Ryanair has re-launched the package holiday service it recently suspended due to what it calls "illegal screen-scraping".
Ryanair Holidays was originally launched in Ireland, the UK and Germany on December 1st, with other markets expected to follow in 2017.
“We temporarily suspended our Holidays service in January, and terminated our agreement with the software provider who was found to be unlawfully scraping Ryanair’s low fares," says Robin Kiely, its Head of Communications.
"All existing Ryanair Holidays bookings are secure and we are pleased to have re-launched Ryanair Holidays last month, having finalised an agreement with a new software provider, HLX Touristik, to once more offer the lowest price package holidays," he added.
HLX Touristik (hlx.com) is a German software provider headquartered in Baden-Baden. It has similar arrangements with Lufthansa and SWISS.
As we publish, Ryanair Holidays available from Irish airports include flights, transfers and four nights half-board at a four-star hotel in Majorca from €299pp (travelling midweek in April), and a three-night city break in Rome from €199pp.
“We will not allow any third party software provider to 'screenscrape' and unlawfully re-sell Ryanair’s low fares," Kiely says.
'Screen-scraping' involves the use of software to collect information from websites and systems, and Ryanair has a rich history of taking action against companies it sees as 'scraping' such information for their advantage.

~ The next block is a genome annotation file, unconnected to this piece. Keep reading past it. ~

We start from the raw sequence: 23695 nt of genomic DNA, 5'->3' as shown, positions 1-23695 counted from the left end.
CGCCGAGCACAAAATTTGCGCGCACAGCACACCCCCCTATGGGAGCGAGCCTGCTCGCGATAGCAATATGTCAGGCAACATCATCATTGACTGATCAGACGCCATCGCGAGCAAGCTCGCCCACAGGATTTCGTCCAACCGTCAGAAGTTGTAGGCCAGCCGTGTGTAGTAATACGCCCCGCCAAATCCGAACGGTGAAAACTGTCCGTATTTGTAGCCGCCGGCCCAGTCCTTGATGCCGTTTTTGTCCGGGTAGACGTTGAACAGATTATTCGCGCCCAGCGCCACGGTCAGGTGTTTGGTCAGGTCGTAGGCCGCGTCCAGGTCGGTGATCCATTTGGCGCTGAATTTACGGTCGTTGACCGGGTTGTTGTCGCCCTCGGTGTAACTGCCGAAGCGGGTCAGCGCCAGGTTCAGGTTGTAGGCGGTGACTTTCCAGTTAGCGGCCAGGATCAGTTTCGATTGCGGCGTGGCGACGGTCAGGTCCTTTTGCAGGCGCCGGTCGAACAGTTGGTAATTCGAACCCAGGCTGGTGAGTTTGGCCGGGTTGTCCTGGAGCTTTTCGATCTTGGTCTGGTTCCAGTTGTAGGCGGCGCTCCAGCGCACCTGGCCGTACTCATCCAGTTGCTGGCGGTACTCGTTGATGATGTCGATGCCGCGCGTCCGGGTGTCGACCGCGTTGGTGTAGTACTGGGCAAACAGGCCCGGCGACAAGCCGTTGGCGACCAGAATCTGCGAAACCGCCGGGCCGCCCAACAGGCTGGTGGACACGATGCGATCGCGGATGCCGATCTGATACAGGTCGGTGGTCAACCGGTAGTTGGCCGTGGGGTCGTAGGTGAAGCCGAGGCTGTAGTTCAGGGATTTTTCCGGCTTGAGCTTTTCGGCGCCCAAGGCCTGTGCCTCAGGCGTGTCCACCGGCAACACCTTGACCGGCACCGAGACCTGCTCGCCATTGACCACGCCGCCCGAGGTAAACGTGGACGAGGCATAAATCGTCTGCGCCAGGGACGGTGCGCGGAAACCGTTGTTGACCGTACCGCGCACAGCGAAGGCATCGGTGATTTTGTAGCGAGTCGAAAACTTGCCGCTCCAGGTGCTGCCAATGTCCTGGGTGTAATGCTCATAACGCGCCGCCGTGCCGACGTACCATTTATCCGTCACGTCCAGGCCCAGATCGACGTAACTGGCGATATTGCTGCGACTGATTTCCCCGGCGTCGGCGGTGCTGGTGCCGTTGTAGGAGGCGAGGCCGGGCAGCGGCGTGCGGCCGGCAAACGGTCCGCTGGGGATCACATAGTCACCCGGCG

Ryanair Holidays initially involved a partnership with Spain-based tour operator, Logitravel, and accommodation provider, World2Meet.
In January, Logitravel confirmed the ending of its agreement with Ryanair, but denied using "web-scraping techniques" on the airline's website.
"We are connected to a Global Distribution System like Amadeus, as well as other air travel consolidators, which provide us with the product," the company said in a statement issued at the time to Independent.ie Travel.
"The partnership was ended by Ryanair and not Logitravel," it stressed, but added that it understood the decision, admired the airline and its CEO "both professionally and personally", and wished Ryanair good luck with the project.